In a bid to improve waste management in Ghana, the government recently launched a project called "Environmentally sound recycling and disposal of waste electrical and electronic equipment". In its first phase, the project will result in the construction of a dedicated centre for the purchase of e-waste from informal collectors or private individuals, as well as sorting.
In Ghana, the government wants to improve the management of e-waste. About 215,000 tonnes of this bulky waste arrives in Ghana each year “from Europe and the United States”, according to the United Nations Environment Programme (UNEP) report (2015). If the Ghanaian government cannot stop this waste from entering the country, it wants to recycle it. Thus, the authorities recently launched the “Environmentally sound recycling and disposal of waste electrical and electronic equipment” project. In its first phase, the government will finance the construction of a centre. In this facility, electronic waste will be purchased from informal collectors or private individuals. These used electronic devices will then be sorted.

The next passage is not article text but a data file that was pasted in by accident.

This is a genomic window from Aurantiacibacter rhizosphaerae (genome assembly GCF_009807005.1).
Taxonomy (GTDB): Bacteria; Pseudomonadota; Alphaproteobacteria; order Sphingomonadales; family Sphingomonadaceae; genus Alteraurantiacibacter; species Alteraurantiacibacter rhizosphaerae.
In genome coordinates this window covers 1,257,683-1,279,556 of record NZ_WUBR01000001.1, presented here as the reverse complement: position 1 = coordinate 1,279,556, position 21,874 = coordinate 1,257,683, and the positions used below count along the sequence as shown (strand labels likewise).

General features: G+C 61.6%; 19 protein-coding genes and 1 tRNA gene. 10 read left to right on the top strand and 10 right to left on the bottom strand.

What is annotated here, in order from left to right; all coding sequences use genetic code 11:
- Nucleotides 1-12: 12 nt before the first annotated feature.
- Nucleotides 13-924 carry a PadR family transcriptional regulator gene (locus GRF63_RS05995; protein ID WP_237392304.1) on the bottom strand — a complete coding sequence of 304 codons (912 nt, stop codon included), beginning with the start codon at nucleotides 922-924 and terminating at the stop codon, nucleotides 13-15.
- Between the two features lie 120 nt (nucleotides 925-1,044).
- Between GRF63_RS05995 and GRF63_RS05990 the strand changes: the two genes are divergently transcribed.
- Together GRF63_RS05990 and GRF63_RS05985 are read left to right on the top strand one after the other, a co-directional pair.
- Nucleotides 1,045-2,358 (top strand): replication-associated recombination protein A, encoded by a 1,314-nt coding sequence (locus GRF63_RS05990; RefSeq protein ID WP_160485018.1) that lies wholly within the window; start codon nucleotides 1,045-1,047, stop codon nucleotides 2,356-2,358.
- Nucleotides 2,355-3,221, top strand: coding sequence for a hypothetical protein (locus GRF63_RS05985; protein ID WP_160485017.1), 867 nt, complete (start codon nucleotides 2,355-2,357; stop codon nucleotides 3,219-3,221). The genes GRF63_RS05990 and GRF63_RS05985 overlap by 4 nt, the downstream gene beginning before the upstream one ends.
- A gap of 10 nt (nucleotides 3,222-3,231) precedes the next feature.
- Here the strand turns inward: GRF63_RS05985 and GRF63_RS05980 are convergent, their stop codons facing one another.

“The project offers collectors or scrap dealers a price for four types of eligible e-waste. The amount we offer is slightly above the market value for each type of e-waste. We want to create an incentive mechanism for the sound collection, dismantling, recycling and or disposal of e-waste and thus reduce the damage to the environment and human health,” says Kweku Afriyie, Ghana’s Minister of Environment, Science, Technology and Innovation.
A project financed by KfW to the tune of 20 million euros
The future e-waste collection and sorting plant is expected to be operational by June 2021. Phase 2 of the “Environmentally sound recycling and disposal of waste electrical and electronic equipment” project will then be launched. This will include the establishment of a sustainable national e-waste recycling system in the West African country.
Each phase of the e-waste project will cost €10 million, for a total of €20 million. The funds will come from Kreditanstalt für Wiederaufbau (KfW), the German development bank.